Wisconsin Edtech Startup StudyBlue Raises $1.7M
StudyBlue said the money comes from return investors Great Oaks Venture Capital, the Wisconsin Alumni Research Foundation (WARF), and StudyBlue chairman Steve Wallman, a securities analyst with Wallman Investment Counsel in Middleton, WI.
With the new funding round, StudyBlue has raised nearly $17.1 million from outside investors, the company said. [This paragraph was updated with a more precise funding total.]
The company raised $9.3 million in Series A-1 financing last year that represented Wisconsin’s second-largest venture capital raise in 2013. That round was led by Great Oaks, a New York-based fund run by University of Wisconsin-Madison graduates that says it has about 15 Wisconsin investments. WARF also contributed to StudyBlue’s last funding round, TechCrunch reported.
StudyBlue created educational Web and mobile apps that give students access to a shared library of more than 220 million user-created study documents that can be stored and accessed on different devices, including notes, flashcards, and equations that can be complemented with images and audio. The subjects range from chemistry to calculus to Chinese.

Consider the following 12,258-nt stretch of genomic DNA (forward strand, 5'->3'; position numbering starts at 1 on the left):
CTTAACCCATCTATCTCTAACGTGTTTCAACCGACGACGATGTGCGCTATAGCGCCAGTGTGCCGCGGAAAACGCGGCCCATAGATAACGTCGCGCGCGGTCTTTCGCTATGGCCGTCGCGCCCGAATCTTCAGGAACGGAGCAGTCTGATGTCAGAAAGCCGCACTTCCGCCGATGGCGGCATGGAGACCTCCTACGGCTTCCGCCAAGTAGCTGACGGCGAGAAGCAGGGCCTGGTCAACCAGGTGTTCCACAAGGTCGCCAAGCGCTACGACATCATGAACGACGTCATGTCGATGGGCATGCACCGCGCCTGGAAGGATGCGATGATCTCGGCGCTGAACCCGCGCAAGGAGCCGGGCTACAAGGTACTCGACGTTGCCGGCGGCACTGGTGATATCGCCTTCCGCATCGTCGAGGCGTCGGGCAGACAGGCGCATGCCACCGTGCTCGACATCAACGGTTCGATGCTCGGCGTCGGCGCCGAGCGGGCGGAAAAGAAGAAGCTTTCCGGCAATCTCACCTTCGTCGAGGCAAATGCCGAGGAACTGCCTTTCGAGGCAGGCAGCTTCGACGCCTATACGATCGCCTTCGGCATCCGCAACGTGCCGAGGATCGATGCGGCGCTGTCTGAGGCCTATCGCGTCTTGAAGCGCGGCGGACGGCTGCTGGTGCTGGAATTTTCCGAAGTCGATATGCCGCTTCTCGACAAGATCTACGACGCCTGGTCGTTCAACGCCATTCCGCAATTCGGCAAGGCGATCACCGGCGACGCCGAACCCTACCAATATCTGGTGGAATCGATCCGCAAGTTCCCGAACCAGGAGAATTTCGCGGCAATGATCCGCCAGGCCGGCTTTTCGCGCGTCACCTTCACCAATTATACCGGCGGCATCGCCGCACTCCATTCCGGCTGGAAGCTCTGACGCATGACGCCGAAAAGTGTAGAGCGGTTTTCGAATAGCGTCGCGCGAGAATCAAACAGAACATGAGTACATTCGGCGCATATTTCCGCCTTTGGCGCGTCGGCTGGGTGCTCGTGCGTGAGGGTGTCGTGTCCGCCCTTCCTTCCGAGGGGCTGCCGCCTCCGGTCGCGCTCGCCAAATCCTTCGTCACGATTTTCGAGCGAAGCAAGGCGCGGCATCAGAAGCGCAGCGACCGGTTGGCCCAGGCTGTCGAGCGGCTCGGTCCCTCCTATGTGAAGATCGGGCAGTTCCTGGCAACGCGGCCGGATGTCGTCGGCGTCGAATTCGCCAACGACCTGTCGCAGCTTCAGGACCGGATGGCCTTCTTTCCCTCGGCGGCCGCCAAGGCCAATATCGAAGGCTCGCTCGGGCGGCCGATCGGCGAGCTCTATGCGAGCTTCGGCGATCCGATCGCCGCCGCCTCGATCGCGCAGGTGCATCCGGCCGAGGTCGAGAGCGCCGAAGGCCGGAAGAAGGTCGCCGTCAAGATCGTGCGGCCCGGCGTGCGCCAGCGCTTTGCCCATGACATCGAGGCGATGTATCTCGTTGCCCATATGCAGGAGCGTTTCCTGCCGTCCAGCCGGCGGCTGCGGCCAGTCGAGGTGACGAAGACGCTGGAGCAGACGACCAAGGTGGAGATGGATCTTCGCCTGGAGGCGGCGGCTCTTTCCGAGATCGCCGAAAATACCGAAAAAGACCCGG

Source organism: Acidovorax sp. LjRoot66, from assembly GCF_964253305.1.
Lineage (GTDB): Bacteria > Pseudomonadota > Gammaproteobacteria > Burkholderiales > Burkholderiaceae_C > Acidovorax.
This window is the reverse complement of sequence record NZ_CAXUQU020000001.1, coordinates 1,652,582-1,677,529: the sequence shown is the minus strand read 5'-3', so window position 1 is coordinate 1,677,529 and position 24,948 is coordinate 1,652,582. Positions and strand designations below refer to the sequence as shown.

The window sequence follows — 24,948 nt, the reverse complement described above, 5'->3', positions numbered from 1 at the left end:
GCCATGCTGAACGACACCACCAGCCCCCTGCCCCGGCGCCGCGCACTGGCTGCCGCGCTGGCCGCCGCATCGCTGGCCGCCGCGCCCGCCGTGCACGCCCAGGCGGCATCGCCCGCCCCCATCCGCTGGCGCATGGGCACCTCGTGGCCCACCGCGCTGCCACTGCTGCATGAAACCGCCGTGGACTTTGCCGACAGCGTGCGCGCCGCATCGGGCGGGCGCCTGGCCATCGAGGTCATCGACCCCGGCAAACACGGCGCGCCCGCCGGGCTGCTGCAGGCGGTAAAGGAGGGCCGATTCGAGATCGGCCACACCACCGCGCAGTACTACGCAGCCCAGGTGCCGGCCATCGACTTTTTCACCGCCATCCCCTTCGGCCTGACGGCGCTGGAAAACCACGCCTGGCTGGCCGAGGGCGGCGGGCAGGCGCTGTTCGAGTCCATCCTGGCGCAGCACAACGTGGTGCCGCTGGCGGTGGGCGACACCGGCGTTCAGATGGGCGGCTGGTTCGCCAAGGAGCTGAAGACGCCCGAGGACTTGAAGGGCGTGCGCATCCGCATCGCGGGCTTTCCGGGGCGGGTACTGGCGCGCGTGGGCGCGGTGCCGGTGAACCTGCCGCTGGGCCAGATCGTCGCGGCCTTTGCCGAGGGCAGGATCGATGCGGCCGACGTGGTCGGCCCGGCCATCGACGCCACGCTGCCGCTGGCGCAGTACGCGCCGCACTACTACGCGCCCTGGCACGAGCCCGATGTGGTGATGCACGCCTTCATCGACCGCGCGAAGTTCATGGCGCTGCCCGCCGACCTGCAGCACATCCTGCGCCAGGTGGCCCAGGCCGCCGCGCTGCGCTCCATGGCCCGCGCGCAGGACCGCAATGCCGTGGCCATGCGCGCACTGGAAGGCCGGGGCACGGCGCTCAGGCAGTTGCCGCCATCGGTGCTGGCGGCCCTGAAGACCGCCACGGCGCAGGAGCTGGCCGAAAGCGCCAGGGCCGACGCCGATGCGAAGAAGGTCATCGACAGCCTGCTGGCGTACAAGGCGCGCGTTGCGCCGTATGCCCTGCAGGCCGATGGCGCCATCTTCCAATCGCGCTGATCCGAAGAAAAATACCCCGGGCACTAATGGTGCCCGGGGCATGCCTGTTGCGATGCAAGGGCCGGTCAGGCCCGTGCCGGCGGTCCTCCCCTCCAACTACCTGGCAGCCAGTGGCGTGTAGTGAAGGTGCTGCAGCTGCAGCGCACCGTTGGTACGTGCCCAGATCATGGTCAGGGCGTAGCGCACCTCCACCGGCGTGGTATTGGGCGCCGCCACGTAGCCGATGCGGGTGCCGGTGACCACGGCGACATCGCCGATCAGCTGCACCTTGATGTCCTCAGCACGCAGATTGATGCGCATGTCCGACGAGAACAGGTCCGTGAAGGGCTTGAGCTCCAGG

Users can also collaborate with fellow students and teachers on the software, which has attracted more than 5.5 million users, the company said. StudyBlue initially focused on college students, but has since expanded to K-12 schools.
“In the past year, StudyBlue has seen phenomenal growth, attracting more than 1 million new users, in part because we now house the largest collection of user-generated content of its kind,” said StudyBlue CEO Becky Splitt in a statement emailed to Xconomy. “This growth signals a need for richer digital learning tools—a need that StudyBlue will continue to meet, and this latest round of capital helps us do that.”
StudyBlue employs a freemium revenue model supported by premium subscriptions and advertising, TechCrunch reported.
The company’s website was launched in 2007 by UW-Madison graduates Chris Klundt and Dave Sargent, according to a 2009 article in student publication The Badger Herald. (The company officially lists its founding year as 2009.) Klundt remains with the company as its head of product.
Splitt previously ran MSN’s international business and was a vice president with Brite Voice Systems.